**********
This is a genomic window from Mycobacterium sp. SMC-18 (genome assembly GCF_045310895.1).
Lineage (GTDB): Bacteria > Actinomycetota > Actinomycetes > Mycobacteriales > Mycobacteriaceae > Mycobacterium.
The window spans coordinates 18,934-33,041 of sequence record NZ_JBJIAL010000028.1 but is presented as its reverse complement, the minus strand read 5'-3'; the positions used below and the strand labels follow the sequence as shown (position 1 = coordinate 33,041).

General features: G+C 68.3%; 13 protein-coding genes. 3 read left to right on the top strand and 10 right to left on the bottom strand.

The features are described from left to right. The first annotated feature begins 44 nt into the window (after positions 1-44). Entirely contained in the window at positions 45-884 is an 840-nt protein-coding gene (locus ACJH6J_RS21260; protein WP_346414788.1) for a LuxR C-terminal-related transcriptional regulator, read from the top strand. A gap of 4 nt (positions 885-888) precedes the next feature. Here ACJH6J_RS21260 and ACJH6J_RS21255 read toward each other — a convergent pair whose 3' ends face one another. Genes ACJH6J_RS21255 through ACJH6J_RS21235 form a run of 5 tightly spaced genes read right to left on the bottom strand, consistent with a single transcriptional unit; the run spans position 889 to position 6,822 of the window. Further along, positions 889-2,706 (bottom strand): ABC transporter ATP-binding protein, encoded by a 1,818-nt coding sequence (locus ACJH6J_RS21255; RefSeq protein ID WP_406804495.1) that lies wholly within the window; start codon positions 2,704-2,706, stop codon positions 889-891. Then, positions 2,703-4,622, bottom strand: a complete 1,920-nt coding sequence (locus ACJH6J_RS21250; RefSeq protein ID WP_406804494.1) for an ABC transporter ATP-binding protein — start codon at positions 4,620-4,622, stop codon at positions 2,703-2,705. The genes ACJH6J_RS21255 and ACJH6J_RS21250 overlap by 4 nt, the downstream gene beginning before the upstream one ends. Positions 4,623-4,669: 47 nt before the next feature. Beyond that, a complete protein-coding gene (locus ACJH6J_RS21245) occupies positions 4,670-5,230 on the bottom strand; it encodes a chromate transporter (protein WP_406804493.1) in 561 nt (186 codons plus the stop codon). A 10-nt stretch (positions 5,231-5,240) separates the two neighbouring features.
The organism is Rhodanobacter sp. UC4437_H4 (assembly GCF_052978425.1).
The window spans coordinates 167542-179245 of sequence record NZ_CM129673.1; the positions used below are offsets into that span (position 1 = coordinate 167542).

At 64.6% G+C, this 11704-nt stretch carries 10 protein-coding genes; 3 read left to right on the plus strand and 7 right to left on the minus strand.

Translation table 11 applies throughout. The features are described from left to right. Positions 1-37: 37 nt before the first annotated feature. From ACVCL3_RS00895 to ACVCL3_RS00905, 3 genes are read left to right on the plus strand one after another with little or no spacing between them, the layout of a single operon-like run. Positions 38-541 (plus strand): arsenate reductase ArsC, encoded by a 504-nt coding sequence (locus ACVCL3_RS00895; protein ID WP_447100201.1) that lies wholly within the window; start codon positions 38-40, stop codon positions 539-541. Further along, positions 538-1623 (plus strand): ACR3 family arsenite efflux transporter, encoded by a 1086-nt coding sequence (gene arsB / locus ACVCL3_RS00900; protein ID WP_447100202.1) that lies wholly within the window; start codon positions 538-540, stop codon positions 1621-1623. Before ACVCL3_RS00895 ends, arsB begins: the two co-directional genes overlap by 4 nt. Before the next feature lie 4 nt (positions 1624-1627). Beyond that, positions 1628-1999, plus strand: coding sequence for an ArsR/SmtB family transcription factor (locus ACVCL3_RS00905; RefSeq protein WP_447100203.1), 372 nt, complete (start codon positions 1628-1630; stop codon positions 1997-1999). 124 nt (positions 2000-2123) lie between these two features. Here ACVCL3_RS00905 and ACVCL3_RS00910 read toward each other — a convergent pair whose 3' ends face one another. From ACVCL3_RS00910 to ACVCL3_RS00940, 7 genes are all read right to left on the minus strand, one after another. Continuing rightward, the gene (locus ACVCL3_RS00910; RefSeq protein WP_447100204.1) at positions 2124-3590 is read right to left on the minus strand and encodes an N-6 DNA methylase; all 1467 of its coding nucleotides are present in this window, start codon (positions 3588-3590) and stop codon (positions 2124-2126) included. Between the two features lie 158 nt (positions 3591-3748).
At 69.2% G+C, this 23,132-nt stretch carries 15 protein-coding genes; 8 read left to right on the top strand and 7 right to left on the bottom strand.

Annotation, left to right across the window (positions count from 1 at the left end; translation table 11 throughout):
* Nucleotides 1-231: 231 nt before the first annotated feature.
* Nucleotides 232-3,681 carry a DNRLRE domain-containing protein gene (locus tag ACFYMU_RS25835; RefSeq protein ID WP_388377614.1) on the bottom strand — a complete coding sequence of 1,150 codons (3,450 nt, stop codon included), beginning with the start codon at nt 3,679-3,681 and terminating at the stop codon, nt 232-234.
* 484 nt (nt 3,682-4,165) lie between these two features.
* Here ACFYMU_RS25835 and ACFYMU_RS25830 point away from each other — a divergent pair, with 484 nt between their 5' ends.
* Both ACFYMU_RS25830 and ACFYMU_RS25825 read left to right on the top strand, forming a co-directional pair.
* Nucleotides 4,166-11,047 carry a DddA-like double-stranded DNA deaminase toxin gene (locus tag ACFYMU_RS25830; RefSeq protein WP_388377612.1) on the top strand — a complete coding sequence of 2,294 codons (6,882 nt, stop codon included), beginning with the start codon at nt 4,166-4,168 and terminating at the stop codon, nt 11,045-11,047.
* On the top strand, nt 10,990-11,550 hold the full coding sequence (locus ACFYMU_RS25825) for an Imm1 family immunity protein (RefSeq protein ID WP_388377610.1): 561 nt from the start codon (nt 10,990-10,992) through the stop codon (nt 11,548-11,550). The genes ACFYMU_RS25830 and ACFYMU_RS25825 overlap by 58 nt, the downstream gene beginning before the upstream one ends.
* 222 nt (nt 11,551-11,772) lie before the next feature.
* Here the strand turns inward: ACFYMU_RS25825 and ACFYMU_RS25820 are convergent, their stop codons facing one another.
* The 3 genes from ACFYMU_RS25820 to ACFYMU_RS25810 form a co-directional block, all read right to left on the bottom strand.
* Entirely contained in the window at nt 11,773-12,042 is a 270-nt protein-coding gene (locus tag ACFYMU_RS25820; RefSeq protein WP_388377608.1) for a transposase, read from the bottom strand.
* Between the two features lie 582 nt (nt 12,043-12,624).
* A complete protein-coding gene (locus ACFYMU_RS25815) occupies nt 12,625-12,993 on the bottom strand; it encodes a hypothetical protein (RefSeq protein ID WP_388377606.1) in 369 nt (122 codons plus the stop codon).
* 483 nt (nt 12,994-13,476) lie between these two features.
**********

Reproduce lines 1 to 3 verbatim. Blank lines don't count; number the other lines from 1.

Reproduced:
This is a genomic window from Mycobacterium sp. SMC-18 (genome assembly GCF_045310895.1).
Lineage (GTDB): Bacteria > Actinomycetota > Actinomycetes > Mycobacteriales > Mycobacteriaceae > Mycobacterium.
The window spans coordinates 18,934-33,041 of sequence record NZ_JBJIAL010000028.1 but is presented as its reverse complement, the minus strand read 5'-3'; the positions used below and the strand labels follow the sequence as shown (position 1 = coordinate 33,041).